Academics & Arts

General Curriculum


Reading/English Language Arts

Our standards aligned curriculum focuses on students learning decoding, encoding and fluency skills while they build vocabulary for more complex texts and authentic literature. Students will read and respond to works of literature with an emphasis on comprehension, making connections among ideas and between texts with a focus on textual evidence. Teachers use a mixture of fiction and non-fiction texts for read alouds, guided reading and independent reading.

Spelling instruction focuses on high frequency words, regular and irregular spelling patterns and frequently misspelled words following the program Logic of English. Writing skills are incorporated into our literacy program so students progress from basic mechanics of writing to writing narratives, informational texts and opinion pieces to writing longer, more structured pieces. Students will learn to write for different purposes and audiences with an emphasis on writing a clear and focused text to convey a well-defined perspective and appropriate content.


Logic of English Overview



Our standards aligned curriculum focuses on developing students’ deep understandings of mathematical concepts, proficiency with key skills, and ability to solve complex and novel problems. Teachers blend direct instruction, structured investigation and open exploration. The curriculum taps into the intelligence and strengths of all students by presenting material that is linguistically, visually and kinesthetically rich. Seeing, touching and sketching ideas are strategies used to create pictures in the mind’s eye, helping learners construct, understand and apply mathematical ideas. Our curriculum incorporates increasingly complex visual models, including the Number Line and Array models, in a coherent framework across the curriculum.

Teachers use manipulatives, games/activities, word resource cards and daily practice activities called Number Corner. The Number Corner features short daily exercises that introduce, reinforce and extend skills and concepts related to the critical areas of study at each grade level. New pieces are added to that each day, providing starting points for discussions, problem solving and short written exercises. Students work on skills including estimation and counting, place value, measurement and time, using data, number sense, computational fluency, graphing, fractions, decimals, geometry and algebraic reasoning.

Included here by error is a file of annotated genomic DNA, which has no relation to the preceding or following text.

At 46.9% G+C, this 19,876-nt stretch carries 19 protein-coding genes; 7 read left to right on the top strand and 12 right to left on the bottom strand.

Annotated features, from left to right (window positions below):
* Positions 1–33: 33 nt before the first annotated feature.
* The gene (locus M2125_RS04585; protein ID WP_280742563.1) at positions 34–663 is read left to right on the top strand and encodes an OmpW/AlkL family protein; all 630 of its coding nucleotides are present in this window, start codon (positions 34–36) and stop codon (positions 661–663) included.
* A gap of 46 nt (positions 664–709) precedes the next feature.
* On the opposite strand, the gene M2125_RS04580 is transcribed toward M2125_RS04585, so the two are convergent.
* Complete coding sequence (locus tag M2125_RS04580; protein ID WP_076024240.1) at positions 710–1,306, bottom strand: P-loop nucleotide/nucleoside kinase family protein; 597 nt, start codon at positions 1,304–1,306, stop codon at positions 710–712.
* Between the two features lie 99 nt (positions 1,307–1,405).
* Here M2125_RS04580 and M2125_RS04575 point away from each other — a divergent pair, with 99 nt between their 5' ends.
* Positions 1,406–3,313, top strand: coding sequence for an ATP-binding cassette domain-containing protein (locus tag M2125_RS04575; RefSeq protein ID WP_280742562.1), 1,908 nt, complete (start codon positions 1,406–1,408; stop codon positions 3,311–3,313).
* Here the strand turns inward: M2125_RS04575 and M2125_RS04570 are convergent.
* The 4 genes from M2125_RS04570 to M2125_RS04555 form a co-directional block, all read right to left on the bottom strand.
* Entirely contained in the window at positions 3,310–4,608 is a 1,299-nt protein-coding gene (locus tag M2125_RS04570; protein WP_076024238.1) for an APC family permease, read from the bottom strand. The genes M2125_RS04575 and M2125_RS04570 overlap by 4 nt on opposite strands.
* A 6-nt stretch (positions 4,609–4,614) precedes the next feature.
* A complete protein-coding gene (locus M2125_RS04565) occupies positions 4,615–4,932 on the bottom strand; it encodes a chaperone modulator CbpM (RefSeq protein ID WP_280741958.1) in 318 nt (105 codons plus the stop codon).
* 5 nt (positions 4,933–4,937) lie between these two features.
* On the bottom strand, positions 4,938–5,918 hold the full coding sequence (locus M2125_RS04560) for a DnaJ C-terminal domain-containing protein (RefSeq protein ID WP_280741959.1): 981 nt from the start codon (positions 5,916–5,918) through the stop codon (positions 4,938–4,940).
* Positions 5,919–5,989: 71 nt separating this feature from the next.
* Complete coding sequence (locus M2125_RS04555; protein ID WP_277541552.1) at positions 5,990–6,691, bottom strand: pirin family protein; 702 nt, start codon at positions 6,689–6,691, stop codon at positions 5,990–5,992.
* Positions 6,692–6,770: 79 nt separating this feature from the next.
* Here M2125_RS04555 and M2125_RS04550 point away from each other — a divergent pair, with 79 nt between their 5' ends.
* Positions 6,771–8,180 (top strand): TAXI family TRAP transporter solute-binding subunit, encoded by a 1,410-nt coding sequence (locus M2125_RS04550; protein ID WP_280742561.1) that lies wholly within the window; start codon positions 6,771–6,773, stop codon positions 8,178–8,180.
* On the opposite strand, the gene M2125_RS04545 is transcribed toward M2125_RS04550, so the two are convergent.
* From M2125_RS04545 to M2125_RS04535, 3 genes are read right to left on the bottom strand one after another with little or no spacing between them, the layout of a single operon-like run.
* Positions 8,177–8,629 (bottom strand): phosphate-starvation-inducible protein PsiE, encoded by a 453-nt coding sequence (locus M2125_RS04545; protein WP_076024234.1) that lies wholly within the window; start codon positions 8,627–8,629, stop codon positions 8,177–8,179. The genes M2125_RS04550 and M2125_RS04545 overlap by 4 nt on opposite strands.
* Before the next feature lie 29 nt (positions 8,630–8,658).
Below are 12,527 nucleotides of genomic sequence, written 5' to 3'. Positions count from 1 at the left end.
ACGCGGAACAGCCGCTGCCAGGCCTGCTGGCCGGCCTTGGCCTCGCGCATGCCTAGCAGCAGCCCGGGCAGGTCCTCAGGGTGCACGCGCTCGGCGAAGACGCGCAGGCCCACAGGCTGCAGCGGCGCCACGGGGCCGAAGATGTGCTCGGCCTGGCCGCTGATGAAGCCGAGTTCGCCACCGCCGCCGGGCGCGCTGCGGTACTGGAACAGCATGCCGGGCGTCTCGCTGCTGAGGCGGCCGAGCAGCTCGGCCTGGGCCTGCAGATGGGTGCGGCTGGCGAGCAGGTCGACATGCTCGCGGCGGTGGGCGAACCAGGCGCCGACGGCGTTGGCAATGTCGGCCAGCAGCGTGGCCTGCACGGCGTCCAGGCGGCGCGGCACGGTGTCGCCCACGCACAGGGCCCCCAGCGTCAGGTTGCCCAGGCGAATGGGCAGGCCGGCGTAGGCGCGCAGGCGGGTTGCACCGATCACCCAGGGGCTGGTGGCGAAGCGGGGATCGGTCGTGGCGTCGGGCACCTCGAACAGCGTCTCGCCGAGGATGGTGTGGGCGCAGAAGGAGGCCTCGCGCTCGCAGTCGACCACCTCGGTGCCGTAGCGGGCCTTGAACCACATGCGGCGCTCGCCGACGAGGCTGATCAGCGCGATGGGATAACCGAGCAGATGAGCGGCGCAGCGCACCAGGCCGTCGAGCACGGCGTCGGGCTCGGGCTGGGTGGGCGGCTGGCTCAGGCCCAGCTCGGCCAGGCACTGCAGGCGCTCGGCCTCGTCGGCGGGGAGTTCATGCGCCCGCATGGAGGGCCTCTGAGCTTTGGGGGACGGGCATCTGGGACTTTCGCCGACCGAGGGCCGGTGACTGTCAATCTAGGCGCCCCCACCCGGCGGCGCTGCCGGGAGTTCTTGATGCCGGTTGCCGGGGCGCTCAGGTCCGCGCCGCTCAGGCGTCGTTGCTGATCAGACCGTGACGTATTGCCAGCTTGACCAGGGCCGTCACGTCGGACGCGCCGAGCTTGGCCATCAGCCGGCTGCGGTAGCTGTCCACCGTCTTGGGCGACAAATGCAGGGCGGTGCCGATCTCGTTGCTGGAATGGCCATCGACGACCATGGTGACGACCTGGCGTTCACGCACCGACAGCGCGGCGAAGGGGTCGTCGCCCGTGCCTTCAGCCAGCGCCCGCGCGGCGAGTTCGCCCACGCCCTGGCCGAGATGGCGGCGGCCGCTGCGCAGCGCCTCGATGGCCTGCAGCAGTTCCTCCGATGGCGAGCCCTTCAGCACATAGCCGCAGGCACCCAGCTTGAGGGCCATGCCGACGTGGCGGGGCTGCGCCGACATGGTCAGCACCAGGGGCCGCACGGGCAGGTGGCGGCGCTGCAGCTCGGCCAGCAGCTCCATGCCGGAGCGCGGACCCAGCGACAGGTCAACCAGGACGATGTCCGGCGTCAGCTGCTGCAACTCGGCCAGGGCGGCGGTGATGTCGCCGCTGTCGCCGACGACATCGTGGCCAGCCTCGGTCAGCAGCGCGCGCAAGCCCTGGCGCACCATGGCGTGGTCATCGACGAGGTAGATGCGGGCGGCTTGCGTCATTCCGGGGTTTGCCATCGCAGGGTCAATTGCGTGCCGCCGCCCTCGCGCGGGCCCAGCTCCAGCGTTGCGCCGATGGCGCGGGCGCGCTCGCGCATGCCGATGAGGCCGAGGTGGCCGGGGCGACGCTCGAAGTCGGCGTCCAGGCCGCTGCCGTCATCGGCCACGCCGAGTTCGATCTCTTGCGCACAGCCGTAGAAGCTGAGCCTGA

To better understand our Bridges in Mathematics program, please view this video created by our Kelly and Linntown staff:


Social Studies

Our standards aligned curriculum includes geography, economics, history and civics. In 4th grade students learn mapping skills and Pennsylvania geography, Pennsylvania History (up until 1824) and Pennsylvania state government and economics. In 5th grade students learn about ancient civilizations, explorers, early America/colonization, the American Revolution, United States government and citizenship and current events.



Our standards aligned curriculum focuses on energy, analyzing and interpreting data, constructing explanations and designing solutions, planning and carrying out investigations, information processing, natural resources, coding, ecosystems, soils, rocks, landforms, embryology, maturation, magnification and force and motion.



Homework is assigned on a regular basis, and generally is to be about 10 minutes per grade level per night. For example, a fourth grade student can be expected to complete about 40 minutes of homework per night. Homework provides reinforcement of concepts, practice of skills, and study discipline. Done with care and diligence, it is an important ingredient for success in school. Therefore, students are required to complete and hand-in all assignments.

Although parents usually assist or monitor homework, the main responsibility for completing homework rests with the child. In the absence of self-discipline, the parent/guardian needs to structure the homework time.

Consider these suggestions:

  1. Have your child carry an assignment notebook to record assignments.
  2. Identify a quiet place for study in your home. Identify a time for daily study.
  3. If your child says there are no written assignments, create a study routine.
  4. Stress the importance of ongoing review and avoiding the tendency to study only right before the test.
  5. Monitor the assignment log and help your child make good decisions about his/her study time.
  6. If your child is absent they should check their teacher's Canvas page for any homework or activities that were missed.


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